Professor Claude Hamonet's site
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A new site for the Handitest,
a four-dimensional handicap
Pains are among the "masters symptoms" that contribute to a strictly clinical diagnosis in the absence of identification of the gene. They are also, with fatigue, a major cause of functional limitations and handicaps. However, the widespread ignorance of the syndrome causes many doctors to ignore it and to reject the linking of pain to the syndrome. This leads to many diagnostic errors and in particular to abusive "psychiatrisations". The painful symptoms are nevertheless very suggestive: diffuse, variable with acute phases, refractory to analgesics general, influenced by the movement, trauma and climate.
The descriptions of the Ehlers-Danlos syndrome have considerably evolved in the last years (1). Beyond the frequent but inconstant hyper mobility and the discreet or absent extendibility, the semiology has become richer. It is now dominated by pains, tiredness, proprioceptive disorders, hemorrhagic syndrome, dysautonomia, dystonia, and a number of digestion, vesico-sphincteral, respiratory, odontological, ENT, ophtalmological, gyneco-obstetrical, cognitive disorders.
Pain is among the most disabling symptoms for these patients together with tiredness and proprioceptive disorders.
Pain is felt diffusely (2). The whole body is described as painful, sometimes since early childhood, and felt mainly in joints (98%) in shoulders, wrist, fingers, elbows, ankle and foot, but also at the in the neck with front headeaches and backpains (including pelvis). They can be permanent and increased by postures (seated or standing) triggering the endless need to change position. They are clearly augmented by motion, sometime with a delay in relation to its start and with a persisting or remaining pain, a kind of debt paid after an activity, which can last several hours or days. Tendons are particularly affected, as well as muscles (82%). Pains can affect the skin, which can also be hit by hyperesthesia (39%) and tolerate badly contacts, including from clothes. Abdomen pains are present in 77% of the cases, they can be violent (like a blade) and very short, pseudo surgery like or more extended and lasting. Thoracic pains (71%) are mostly located in the sternocostal area and can wrongly look like heart pain especially if located on the left side.Pelvic pains happen with menstruations (75%) and are described as particularly intense. Headaches with associated visual disorders are frequent (84%) and described as intense and disabling.These pains happen through violent episodes (reacing close to 10 on analgesical scales) and lasting. They are resisting to usual antalgic treatments from anti pains centers with secondary effects quite visible, except for Tramadol and Acupan.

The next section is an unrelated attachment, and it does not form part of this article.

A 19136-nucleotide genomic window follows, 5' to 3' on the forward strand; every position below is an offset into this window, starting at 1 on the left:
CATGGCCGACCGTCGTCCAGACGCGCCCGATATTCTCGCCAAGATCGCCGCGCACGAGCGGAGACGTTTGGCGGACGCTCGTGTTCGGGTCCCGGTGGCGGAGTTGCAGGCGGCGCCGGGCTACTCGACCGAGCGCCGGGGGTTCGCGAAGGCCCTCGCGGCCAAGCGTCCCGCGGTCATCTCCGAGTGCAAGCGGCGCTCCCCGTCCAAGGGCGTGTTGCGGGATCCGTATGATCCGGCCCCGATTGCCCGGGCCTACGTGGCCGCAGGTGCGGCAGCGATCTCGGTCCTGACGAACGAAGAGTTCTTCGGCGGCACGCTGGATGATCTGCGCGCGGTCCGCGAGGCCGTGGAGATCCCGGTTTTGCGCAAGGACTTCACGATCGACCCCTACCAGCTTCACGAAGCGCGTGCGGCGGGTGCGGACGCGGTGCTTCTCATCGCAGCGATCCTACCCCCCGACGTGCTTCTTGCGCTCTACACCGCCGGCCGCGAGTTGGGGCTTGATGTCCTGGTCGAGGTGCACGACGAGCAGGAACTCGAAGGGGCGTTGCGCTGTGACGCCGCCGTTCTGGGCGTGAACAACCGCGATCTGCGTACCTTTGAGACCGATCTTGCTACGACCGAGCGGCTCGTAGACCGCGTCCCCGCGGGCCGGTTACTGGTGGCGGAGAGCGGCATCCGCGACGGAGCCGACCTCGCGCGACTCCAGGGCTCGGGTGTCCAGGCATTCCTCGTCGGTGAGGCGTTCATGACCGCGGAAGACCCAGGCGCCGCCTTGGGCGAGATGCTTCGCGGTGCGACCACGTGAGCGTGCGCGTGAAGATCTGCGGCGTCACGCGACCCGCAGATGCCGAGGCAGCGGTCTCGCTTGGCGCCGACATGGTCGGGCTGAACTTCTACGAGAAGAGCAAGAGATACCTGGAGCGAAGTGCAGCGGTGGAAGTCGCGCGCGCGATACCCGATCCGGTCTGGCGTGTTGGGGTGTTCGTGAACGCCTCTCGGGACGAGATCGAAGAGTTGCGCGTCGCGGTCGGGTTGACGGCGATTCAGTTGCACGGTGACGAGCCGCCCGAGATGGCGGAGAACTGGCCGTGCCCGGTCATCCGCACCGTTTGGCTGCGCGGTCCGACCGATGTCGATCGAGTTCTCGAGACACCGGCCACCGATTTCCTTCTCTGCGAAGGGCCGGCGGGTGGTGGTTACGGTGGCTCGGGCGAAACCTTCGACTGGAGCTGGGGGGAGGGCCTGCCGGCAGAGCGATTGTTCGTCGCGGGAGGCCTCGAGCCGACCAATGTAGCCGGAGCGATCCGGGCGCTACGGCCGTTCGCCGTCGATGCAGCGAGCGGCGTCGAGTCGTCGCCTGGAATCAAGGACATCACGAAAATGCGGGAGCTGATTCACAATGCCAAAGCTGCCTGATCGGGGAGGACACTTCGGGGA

However, they are sensitive to local treatments (Heat, hydrotherapy, TENS, Versatis, anti inflammatory gels, anesthetic local injections under the skin, while tooth anesthesia, anesthetic blocs and rachis anesthetic are often ineffective). Orthesis (sole, back belsts, compressing proprioceptive clothes, collars, kneepad…) have a direct antalgical effect (TENS effect) and indirect effect (improvement of the biomechanical constraints).
(1) C. Hamonet, P. Ravaud, S. Villeneuve, A. Gompel, Serre, D. Fredy, D. Deparcy, G. Mazaltarine, J.D. Zeitoun, A. Metlaine, D. Léger, A. Benachi, A.G. Cordier, P. Césaro, C. Loche, N. Dantschev, M. Vienne, C. Séjourné, N. Laouar, B. Gogly, MM Landru, S. Moussa Badran, Y. Raffray, G. Challe, L. Doursounian, J. Mohler. Ehlers-Danlos (à propos de 664 cas). "Ehlers-Danlos syndrome (about 664 cases). Statistical analysis of clinical signs from 644 patients with a Beighton scale ≥ 4/9". Poster, First international Symposium on the Ehlers-Danlos syndrome, September 8th-11th 2012, Ghent, Belgium.
(2) C. Hamonet, "Les douleurs dans le syndrome d’Ehlers-Danlos (SED)". Colloque Douleurs et maladies rares, Université Paris-Est-Créteil (UPEC), Téléthon, Fondation de France. Campus de Fontainebleau, 8 décembre 2012.